Yet Another Haskell Tutorial/Language advanced/Solutions

Yet Another Haskell Tutorial
Getting Started
Language Basics (Solutions)
Type Basics (Solutions)
IO (Solutions)
Modules (Solutions)
Advanced Language (Solutions)
Advanced Types (Solutions)
Monads (Solutions)
Advanced IO

Sections and Infix OperatorsEdit

Local DeclarationsEdit

Partial ApplicationEdit

Function func3 cannot be converted into point-free style. The others look something like:

func1 x = map (*x)

func2 f g = filter f . map g

func4 = map (+2) . filter (`elem` [1..10]) . (5:)

func5 = flip foldr 0 . flip . curry 

You might have been tempted to try to write func2 as filter f . map, trying to eta-reduce off the g. In this case, this isn't possible. This is because the function composition operator (.) has type (b -> c) -> (a -> b) -> (a -> c). In this case, we're trying to use map as the second argument. But map takes two arguments, while (.) expects a function which takes only one.

Pattern MatchingEdit


Instance DeclarationsEdit

The Eq ClassEdit

The Show ClassEdit

Other Important ClassesEdit

The Ord ClassEdit

The Enum ClassEdit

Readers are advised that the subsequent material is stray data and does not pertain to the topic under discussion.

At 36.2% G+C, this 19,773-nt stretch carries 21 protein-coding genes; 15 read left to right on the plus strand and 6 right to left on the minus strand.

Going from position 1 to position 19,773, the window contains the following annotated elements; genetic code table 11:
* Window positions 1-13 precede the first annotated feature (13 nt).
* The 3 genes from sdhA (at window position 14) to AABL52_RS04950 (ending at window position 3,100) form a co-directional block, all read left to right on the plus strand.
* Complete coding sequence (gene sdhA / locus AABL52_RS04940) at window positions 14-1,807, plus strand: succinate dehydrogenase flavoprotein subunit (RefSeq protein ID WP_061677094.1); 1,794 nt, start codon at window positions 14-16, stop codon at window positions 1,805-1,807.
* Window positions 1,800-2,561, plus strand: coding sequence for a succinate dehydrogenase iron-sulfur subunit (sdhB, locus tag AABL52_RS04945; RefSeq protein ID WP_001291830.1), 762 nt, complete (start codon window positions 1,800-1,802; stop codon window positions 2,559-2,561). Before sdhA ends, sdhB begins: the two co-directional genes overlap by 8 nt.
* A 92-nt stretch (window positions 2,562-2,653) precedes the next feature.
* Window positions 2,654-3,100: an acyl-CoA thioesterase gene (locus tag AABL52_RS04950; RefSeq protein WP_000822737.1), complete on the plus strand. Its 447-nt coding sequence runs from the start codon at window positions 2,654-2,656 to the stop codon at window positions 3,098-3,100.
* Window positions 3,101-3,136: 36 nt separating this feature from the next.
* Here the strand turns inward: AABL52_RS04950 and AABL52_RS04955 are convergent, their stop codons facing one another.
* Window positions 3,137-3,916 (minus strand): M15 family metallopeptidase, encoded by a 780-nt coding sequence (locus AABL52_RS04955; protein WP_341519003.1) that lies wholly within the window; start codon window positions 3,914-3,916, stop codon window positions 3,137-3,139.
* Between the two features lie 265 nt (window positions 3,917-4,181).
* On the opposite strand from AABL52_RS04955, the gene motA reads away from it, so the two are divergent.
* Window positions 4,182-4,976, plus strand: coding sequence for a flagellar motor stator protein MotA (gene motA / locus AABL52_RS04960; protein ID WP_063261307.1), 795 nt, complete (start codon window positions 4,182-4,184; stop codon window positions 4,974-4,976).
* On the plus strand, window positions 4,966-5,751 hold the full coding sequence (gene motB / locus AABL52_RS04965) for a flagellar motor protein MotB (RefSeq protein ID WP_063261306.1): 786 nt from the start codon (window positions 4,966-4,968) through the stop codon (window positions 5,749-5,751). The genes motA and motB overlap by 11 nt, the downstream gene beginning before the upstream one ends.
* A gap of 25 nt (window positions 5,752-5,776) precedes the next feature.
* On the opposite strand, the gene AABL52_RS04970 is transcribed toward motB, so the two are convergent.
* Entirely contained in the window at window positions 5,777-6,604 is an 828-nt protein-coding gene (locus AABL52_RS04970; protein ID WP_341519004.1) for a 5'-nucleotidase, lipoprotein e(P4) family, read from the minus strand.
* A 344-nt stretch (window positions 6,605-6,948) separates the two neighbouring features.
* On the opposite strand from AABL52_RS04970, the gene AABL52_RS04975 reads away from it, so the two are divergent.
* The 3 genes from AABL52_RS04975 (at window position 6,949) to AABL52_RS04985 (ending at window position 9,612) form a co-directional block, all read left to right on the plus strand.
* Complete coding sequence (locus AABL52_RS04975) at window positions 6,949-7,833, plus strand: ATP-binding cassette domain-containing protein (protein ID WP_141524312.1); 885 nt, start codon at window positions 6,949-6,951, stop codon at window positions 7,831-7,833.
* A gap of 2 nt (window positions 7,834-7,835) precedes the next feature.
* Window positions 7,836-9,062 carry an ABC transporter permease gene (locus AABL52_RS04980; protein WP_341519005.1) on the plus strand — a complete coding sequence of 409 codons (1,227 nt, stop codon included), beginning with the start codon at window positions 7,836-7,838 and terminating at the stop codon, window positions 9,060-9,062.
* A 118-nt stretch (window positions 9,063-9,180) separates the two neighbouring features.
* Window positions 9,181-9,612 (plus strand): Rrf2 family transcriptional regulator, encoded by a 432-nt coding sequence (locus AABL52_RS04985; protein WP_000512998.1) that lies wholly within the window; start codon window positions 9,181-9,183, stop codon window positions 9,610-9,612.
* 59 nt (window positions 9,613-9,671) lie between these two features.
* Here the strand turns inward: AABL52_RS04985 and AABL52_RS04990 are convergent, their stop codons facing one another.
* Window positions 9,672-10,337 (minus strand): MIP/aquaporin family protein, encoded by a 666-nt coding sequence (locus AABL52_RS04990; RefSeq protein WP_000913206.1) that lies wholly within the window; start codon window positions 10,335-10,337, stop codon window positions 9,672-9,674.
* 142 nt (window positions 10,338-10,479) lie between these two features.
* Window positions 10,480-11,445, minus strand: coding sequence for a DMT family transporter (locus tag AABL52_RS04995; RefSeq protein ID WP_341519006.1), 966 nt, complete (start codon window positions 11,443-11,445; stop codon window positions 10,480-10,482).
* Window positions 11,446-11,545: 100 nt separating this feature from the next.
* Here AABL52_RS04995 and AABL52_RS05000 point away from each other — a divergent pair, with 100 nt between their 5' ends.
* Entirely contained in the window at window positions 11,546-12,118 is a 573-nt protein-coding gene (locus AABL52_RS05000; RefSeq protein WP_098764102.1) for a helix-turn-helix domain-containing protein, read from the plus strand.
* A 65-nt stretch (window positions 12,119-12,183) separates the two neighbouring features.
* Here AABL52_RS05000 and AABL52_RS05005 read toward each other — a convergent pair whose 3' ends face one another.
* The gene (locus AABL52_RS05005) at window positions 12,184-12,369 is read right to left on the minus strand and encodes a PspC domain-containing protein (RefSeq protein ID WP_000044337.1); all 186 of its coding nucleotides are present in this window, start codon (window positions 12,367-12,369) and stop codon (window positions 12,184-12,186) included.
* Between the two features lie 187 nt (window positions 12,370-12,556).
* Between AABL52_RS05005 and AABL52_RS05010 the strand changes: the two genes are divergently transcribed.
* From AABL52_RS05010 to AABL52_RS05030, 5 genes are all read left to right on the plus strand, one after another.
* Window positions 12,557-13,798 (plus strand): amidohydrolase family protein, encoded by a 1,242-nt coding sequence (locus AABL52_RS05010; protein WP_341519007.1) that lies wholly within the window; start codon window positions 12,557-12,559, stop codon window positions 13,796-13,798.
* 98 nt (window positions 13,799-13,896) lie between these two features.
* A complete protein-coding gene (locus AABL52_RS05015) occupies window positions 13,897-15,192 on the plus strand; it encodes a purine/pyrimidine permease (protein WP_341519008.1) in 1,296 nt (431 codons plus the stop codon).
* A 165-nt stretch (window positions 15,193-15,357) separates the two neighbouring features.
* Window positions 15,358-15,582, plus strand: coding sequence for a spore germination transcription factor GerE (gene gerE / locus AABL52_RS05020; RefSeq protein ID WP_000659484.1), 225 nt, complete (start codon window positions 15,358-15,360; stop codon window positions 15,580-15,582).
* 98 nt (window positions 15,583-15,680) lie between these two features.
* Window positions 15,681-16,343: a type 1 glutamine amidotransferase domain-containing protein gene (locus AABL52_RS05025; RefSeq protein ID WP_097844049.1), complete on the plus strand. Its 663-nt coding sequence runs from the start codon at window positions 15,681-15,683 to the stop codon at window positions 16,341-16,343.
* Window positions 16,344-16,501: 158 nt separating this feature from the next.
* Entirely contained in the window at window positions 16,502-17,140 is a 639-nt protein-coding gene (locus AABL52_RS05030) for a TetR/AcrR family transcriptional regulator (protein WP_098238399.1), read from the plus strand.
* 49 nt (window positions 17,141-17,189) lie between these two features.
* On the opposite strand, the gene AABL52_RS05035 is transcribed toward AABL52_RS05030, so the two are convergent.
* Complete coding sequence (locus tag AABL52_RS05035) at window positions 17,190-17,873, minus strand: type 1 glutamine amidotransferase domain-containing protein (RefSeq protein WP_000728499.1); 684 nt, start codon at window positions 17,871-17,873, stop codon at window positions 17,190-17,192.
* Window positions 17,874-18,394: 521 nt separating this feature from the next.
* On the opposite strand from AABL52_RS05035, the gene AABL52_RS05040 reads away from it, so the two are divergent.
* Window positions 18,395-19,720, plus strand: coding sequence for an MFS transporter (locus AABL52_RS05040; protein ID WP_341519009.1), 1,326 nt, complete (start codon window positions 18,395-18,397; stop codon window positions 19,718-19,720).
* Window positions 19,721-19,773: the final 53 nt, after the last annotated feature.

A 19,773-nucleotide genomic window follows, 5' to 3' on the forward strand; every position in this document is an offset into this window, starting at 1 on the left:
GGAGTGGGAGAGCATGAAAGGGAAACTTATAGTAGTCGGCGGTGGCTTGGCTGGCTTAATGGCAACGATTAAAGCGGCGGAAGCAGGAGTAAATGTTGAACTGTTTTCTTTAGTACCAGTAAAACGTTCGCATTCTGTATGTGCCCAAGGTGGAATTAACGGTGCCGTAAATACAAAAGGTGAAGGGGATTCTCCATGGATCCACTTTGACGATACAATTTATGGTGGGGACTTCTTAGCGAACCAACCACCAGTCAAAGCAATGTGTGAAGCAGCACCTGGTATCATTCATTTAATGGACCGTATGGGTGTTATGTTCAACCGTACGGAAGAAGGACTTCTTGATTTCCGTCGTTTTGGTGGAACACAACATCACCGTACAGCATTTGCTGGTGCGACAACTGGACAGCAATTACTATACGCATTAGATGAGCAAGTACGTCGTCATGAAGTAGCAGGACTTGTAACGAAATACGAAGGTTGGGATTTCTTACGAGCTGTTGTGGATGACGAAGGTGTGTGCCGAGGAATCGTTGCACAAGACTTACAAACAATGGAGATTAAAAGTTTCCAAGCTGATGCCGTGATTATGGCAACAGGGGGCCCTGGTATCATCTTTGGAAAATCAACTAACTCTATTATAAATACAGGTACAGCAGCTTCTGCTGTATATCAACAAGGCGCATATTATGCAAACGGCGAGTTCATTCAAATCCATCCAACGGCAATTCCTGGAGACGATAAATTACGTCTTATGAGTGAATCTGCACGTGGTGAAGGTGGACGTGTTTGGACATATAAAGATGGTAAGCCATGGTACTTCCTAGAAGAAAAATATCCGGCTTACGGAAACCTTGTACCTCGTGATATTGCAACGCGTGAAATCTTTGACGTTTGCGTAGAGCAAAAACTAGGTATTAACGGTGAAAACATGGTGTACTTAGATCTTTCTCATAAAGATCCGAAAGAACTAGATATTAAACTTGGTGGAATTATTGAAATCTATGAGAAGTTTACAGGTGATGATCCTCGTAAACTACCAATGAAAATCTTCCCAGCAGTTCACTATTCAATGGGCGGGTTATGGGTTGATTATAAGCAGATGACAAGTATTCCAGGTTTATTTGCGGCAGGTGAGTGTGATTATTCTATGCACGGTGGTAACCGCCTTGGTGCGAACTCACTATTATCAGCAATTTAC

The Num ClassEdit

The Read ClassEdit

Class ContextsEdit

Deriving ClassesEdit

Datatypes RevisitedEdit

Named FieldsEdit

More ListsEdit

Standard List FunctionsEdit

List ComprehensionsEdit


Finite MapsEdit


The Final Word on ListsEdit

We can start out with a recursive definition:

and [] = True
and (x:xs) = x && and xs

From here, we can clearly rewrite this as:

and = foldr (&&) True

We can write this recursively as:

concatMap f [] = []
concatMap f (x:xs) = f x ++ concatMap f xs

This hints that we can write this as:

concatMap f = foldr (\a b -> f a ++ b) []

Now, we can do point elimination to get:

     foldr (\a b -> f a ++ b) []
==>  foldr (\a b -> (++) (f a) b) []
==>  foldr (\a -> (++) (f a)) []
==>  foldr (\a -> ((++) . f) a) []
==>  foldr ((++) . f) []